India sees red after UAE carriers violate air bubble conditions
India has allowed some leeway in the functioning of air bubbles but contravention of the pacts beyond these reasonable liberties would attract scrutiny
Some UAE airlines have aroused the ire of the Indian civil aviation authorities for breaching the conditions of the air bubble agreement between the two countries. These airlines had carried unauthorised transit passengers from India, which means that those passengers had travelled to destinations beyond the UAE.
“We are in receipt of reports of violation of the provisions of air bubble arrangement by UAE carriers by carrying unauthorised transit passengers,” the Indian ministry of civil aviation (MoCA) wrote in a letter to the General Civil Aviation Authority (GCAA) of the UAE, according to a Hindustan Times report.
“We would further request you inform the UAE carriers to ensure that the revised provisions of the air bubble arrangement are followed in true spirit,” the MoCA letter added.
Aircraft parked at the Dubai airport. Image courtesy: Wikimedia Commons/Dmitriy Pichugin
India had started air bubbles with the objective of resuming international air traffic at a time when scheduled commercial international air travel is suspended in the wake of the Covid-19 pandemic. These air bubbles are bilateral in nature, which means that the carriers of India and those of each partner country enjoy reciprocal benefits, while also being governed by similar restrictions.
One of the important restrictions in this regard is that airlines cannot carry transit passengers. Therefore, under every air bubble pact, the airlines of India and the partner country can carry passengers only between India and that country and not beyond. India currently has air bubble agreements with 24 countries. The pact with the UK is, however, suspended for the time being in view of the detection of a mutant strain of the coronavirus in that country and the travel restrictions imposed as a result.
The UAE carriers may have violated this provision with an eye on profits.
Civil aviation minister Hardeep Singh Puri said during a press conference in New Delhi on Tuesday (December 29), "There have been some complaints. I saw, for instance, in newspapers a letter which had been written apparently by the DGCA (Directorate General of Civil Aviation) to the DGCA's counterpart in some other country telling it that it had come across cases of violation of the air bubbles. Now DGCA has come across cases and it has taken them up, but how far and how widespread these are I don't know. But I can tell you that we are very clear. If you travel, you travel from point to point."
However, Puri added a significant caveat. He pointed out that India has still not established air bubbles with places like Latin America. So the government has decided to allow transit passengers headed for Latin American countries, for instance. "So it's not that the carrier concerned has to take passengers (for) where the carrier is based, but also maybe for Latin America," Puri said.
Director General of Civil Aviation Arun Kumar said that the Indian authorities are allowing transit passengers for countries with which India does not yet have air bubbles. However, this is not allowed on a very big scale and largely, the bubble movements are point-to-point, he added.
R to L: DGCA Arun Kumar, Civil Aviation Minister Hardeep Singh Puri, Civil Aviation Secretary Pradeep Singh Kharola, Air India CMD Rajiv Bansal and AAI Chairman Arvind Singh at a press conference in New Delhi on December 29. Image courtesy: Twitter/@MoCA_GoI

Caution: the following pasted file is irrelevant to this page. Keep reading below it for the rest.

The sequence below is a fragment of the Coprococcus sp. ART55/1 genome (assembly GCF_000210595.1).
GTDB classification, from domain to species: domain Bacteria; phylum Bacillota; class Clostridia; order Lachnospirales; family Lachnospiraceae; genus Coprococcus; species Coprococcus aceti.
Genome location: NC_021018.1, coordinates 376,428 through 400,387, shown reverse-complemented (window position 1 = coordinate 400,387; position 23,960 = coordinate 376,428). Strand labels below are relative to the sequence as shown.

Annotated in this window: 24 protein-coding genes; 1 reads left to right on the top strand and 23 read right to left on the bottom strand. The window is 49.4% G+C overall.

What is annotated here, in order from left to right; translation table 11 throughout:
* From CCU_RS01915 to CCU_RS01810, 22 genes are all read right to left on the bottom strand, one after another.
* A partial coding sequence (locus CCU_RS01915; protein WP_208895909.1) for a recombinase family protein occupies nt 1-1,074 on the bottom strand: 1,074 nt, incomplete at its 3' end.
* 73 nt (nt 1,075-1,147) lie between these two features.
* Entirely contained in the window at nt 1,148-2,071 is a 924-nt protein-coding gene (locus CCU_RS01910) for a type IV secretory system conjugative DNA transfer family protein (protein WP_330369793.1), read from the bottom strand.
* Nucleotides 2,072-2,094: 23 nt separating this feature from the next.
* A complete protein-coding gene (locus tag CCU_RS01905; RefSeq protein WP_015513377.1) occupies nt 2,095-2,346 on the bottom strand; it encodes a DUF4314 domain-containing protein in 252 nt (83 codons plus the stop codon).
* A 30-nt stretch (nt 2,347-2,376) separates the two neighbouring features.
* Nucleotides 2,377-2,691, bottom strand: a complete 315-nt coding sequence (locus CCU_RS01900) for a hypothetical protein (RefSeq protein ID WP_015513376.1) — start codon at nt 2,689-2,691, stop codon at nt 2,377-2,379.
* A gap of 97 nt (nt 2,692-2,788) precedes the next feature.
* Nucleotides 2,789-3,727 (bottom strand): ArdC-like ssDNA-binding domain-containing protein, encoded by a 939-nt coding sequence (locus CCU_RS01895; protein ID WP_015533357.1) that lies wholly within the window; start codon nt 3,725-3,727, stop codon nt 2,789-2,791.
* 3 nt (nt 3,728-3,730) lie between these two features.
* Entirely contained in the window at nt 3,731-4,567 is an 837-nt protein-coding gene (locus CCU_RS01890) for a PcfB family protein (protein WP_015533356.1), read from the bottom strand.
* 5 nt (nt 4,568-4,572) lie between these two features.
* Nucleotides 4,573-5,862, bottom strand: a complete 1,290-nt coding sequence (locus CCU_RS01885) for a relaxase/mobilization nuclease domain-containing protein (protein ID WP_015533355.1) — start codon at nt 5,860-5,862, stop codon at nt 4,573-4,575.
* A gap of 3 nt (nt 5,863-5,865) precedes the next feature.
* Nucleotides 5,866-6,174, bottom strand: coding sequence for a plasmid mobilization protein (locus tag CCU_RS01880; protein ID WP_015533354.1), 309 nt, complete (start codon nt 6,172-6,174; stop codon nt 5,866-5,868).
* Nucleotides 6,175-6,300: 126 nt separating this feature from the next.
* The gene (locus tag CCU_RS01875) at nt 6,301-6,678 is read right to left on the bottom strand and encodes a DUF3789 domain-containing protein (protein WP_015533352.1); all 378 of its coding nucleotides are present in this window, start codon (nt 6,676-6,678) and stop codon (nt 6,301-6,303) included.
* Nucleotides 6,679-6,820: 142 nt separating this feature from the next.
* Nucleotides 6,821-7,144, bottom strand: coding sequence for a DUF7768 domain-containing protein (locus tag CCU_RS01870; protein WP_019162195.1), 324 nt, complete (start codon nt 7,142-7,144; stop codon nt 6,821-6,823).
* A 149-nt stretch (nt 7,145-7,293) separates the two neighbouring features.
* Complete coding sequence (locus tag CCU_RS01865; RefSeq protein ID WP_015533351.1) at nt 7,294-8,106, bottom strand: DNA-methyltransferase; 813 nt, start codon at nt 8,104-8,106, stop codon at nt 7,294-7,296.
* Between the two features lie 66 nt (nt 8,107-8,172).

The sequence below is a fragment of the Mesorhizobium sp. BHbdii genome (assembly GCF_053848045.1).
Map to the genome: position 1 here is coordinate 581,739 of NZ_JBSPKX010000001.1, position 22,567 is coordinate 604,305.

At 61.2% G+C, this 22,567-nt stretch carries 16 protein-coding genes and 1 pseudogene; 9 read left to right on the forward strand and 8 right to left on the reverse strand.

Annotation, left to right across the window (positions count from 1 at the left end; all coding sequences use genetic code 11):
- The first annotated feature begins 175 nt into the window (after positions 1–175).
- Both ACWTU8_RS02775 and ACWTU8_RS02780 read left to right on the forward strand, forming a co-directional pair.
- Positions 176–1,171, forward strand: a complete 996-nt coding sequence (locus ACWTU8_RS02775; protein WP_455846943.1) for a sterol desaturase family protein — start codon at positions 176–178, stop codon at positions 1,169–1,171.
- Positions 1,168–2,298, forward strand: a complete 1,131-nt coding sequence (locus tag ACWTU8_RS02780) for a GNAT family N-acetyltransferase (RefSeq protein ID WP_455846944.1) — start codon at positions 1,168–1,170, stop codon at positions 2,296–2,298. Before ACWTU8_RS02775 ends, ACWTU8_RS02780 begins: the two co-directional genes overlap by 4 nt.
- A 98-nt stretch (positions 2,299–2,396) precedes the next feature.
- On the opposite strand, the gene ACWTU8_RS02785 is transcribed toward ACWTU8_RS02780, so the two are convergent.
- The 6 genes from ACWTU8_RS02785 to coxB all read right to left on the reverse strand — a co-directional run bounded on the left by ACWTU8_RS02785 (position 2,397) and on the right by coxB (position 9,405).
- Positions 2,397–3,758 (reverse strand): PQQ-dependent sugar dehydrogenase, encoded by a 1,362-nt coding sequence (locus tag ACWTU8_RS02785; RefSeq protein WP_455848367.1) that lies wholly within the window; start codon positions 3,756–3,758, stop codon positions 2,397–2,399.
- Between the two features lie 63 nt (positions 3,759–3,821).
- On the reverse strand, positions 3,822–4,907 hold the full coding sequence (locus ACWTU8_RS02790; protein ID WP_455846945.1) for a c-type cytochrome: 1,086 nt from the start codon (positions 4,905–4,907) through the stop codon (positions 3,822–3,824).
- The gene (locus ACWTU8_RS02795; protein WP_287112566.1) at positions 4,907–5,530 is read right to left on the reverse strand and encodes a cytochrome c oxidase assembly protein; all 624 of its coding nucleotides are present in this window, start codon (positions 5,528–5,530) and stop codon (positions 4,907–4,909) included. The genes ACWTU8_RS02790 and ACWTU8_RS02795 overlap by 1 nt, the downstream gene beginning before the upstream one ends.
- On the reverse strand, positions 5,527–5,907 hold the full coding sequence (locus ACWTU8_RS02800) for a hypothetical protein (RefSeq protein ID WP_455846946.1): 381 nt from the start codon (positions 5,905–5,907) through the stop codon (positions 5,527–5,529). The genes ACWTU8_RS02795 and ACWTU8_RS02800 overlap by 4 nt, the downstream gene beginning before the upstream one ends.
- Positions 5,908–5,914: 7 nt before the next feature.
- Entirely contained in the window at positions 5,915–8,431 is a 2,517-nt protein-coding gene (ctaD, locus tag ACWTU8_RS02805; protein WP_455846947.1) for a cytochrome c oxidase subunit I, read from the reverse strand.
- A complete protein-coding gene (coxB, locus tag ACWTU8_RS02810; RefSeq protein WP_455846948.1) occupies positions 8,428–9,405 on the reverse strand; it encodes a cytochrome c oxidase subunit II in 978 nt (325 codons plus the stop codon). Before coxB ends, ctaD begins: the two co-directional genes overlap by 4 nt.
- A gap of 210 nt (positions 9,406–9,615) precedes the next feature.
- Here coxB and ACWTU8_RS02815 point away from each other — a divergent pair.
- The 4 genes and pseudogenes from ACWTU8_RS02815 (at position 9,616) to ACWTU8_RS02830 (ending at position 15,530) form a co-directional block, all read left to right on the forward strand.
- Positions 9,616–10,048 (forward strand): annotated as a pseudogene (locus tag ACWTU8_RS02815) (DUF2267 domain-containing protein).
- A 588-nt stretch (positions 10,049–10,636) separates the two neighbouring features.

"There are places which are not connected by bubble arrangements, for example, Israel. There is a whole lot of people going to Israel for jobs. In such cases, we are allowing them to go. Similarly, for going to Latin America and other such connections, we are allowing people to go," Kumar explained.
Kumar furthermore said that there have been occasional violations of air bubble agreements and in such cases, the DGCA has pulled up the airlines concerned. But he pointed towards a challenge in ensuring strict adherence to the bubble conditions. "Sometimes it happens that some person is travelling from here to Dubai, and (for) two days he stays there and he has to go (to) somewhere (else). In such cases we cannot intervene because Dubai or Doha is also a destination in a sense," Kumar said.
According to Dr Lalit Kant, former head of the department of epidemiology at the Indian Council of Medical Research (ICMR), the importance of restricting air bubbles to point-to-point travel is to ensure that the passengers can be tracked easily, and so that appropriate action can be taken if some of the passengers are found to be carrying the coronavirus, the HT reported.
An official quoted by the daily pointed out that the airlines of the UAE have been carrying hundreds of passengers from India every day since an air bubble was set up between the two countries in July. In fact, the Dubai to Delhi and Mumbai routes have become some of the busiest in the world even during the Covid-19 pandemic.
The MoCA website states that transit passengers are indeed allowed to be carried from India to the UAE, but it is restricted to any Indian/Nepalese/Bhutanese national destined for the UAE or any country in South America or Africa only and holding a valid visa of the destination country. Apart from that, UAE nationals and Immigration and Checkpoints Authority-approved UAE residents can be carried from India under the air bubble arrangement. However, contravention of the bubble conditions beyond these reasonable leeways is what would attract scrutiny by the Indian authorities.
The Indian carrier Air India Express had faced punitive action in Dubai in September this year. The Dubai Civil Aviation Authority (DCAA) had banned Air India Express for 15 days for carrying a Covid-positive passenger for the second time. The order was later revoked.